This paper, “Faisabilitité d'un separateur spectral integre: étude de filtres optiques localisés et d'un diaphragme absorbant," was presented as part of International Conference on Space Optics—ICSO 1997, held in Toulouse, France.
Improving materials and devices reliability is a major concern to the spatial industry. Results are reported for satellite mirrors-like specimens consisting in oxide-protected metal systems. Optical coatings were deposited by electron beam evaporation.<p> </p>Mechanical stress fields in multi-layered materials play an important role. The stress state can have far-reaching implications both in kinetics and thermodynamics. Therefore an integrated apparatus with four-point bending equipment was designed. The technique allowed us to exert stress into a film or a system of films on a substrate concurrently with thermal treatment. In order to achieve the first tests performed with the help of the apparatus, various preliminary characterizations were required. The article reports the preliminary micro-mechanical testing of the materials (ultra micro-indentation to evaluate the elastic modulus of the samples materials and wafer curvature technique to determine the specimen residual stress) and the first ageing experiment. Experimental evidence of accelerated ageing under stress is successfully reported.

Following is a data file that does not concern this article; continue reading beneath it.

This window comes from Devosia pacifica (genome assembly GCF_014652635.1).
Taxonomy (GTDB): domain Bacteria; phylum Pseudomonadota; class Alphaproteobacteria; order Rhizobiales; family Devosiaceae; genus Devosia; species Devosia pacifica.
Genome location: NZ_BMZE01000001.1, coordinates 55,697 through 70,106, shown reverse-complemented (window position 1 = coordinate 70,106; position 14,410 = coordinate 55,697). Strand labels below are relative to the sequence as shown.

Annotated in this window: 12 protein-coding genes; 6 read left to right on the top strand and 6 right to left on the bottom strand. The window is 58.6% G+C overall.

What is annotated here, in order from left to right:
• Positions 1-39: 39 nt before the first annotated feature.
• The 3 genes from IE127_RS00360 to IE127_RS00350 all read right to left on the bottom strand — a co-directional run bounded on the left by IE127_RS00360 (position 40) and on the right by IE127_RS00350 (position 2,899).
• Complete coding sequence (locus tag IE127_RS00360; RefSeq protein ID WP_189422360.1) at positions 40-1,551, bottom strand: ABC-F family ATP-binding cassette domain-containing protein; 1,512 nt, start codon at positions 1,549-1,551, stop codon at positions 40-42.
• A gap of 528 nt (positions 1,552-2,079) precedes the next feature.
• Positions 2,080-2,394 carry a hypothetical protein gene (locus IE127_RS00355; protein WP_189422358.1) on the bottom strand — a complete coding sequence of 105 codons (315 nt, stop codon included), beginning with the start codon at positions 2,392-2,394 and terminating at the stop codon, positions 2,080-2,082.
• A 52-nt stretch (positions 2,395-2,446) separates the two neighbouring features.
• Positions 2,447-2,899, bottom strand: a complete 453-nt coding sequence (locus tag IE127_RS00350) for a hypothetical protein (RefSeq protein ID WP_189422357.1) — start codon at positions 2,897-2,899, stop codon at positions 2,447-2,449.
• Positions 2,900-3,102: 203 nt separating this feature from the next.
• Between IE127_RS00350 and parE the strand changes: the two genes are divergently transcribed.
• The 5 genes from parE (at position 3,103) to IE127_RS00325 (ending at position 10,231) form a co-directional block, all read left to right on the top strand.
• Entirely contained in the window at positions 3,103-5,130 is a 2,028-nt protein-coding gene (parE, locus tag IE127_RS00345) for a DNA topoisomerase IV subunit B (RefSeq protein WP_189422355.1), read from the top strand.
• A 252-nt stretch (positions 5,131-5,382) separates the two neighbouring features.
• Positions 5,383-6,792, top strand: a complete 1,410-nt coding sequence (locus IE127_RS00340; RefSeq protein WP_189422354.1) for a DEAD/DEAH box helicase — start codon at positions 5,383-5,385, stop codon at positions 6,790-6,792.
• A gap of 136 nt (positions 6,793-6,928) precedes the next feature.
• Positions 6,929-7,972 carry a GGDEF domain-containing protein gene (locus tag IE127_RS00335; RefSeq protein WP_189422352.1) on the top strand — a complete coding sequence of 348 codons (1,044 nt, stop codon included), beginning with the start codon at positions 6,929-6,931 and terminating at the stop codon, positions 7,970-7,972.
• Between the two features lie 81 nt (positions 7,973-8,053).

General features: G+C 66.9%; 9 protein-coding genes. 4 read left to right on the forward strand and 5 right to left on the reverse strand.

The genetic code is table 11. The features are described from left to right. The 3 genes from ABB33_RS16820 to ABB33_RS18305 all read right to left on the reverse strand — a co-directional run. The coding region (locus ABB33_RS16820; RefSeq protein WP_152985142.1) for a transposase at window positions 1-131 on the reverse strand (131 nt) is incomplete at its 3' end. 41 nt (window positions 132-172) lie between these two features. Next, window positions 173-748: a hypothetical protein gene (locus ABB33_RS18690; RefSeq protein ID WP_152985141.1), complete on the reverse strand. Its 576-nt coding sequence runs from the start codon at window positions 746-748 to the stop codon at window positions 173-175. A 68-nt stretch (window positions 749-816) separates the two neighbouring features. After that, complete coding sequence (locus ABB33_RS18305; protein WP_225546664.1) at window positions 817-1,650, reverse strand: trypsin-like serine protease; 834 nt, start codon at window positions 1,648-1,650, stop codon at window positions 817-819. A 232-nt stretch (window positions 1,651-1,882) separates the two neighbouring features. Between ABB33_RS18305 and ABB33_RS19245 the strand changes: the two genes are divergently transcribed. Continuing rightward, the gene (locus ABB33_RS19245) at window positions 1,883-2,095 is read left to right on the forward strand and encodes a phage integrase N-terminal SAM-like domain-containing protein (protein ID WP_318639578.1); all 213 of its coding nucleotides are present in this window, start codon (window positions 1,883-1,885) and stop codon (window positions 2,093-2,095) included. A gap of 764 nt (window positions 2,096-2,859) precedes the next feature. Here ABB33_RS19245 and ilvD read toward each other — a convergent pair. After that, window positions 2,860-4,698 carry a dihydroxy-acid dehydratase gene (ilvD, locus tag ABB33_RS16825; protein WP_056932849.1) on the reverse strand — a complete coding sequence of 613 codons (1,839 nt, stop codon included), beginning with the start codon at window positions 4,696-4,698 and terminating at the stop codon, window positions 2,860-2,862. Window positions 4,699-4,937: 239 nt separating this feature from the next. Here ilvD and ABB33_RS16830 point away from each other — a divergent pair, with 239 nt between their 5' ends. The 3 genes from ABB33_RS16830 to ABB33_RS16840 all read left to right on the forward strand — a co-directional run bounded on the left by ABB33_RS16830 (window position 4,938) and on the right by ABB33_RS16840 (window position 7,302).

The lifetime of optical components submitted to high laser fluences is degraded under organic contaminant environment.
The molecular background of the Ligne d'Integration Laser (LIL), prototype of the future Laser Megajoule, might reduce
the laser damage threshold of exposed fused silica surfaces. This paper reports the interaction effects between pure
model contaminant deposits and a pulsed 1064 nm laser radiation on the coming out of mirror damage. The experimental
setup allowed us to condense nanolayers of model contaminants on optics, the deposit impacts were then investigated by